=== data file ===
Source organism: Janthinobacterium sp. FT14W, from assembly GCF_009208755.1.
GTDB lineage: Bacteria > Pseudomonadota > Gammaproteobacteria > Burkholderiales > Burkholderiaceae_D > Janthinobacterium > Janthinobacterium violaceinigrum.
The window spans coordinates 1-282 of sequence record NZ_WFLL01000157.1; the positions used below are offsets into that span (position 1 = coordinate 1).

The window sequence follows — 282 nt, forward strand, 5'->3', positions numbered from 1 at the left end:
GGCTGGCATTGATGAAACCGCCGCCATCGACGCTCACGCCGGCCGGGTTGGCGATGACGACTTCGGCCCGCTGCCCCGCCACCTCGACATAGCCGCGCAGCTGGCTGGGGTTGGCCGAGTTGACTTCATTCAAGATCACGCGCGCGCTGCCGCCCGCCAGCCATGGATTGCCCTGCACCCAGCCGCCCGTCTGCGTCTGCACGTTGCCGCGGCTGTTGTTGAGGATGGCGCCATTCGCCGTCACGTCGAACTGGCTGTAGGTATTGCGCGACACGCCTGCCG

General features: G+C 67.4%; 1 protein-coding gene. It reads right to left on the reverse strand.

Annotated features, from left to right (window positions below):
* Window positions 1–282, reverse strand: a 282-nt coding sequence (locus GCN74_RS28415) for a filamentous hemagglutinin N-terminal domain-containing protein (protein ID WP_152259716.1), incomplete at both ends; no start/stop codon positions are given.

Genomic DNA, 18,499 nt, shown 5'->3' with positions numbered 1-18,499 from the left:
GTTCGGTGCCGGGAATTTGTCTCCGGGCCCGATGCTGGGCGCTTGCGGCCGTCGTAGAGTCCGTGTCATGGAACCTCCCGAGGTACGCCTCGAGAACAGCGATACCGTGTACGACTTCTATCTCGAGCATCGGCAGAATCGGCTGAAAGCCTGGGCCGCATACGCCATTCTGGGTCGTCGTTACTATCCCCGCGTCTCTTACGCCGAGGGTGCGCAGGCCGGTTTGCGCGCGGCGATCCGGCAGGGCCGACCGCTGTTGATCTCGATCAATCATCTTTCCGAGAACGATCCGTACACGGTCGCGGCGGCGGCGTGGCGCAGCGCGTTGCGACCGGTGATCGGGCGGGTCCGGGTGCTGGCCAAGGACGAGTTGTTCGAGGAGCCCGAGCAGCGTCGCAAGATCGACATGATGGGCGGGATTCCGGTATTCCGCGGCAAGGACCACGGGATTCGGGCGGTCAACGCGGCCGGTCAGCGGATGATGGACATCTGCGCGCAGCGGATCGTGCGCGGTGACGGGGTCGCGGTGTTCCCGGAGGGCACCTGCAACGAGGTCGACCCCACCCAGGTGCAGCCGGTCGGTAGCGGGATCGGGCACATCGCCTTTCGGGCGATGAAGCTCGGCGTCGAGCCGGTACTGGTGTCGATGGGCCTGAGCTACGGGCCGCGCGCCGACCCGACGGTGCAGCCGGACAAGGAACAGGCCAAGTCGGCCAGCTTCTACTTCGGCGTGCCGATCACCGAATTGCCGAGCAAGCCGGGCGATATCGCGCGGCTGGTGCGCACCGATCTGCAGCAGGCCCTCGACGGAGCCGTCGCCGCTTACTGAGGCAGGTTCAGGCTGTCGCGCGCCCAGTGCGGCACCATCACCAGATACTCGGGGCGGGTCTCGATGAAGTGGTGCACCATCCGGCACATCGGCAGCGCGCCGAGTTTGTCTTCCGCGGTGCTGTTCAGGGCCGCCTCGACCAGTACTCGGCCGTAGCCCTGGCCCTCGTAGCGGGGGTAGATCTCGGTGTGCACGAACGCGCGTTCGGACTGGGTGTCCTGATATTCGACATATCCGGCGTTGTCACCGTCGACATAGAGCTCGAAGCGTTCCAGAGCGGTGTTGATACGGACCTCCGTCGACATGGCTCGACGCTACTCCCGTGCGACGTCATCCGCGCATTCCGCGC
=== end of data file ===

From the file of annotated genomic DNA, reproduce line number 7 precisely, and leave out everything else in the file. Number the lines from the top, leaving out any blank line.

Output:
Annotated features, from left to right (window positions below):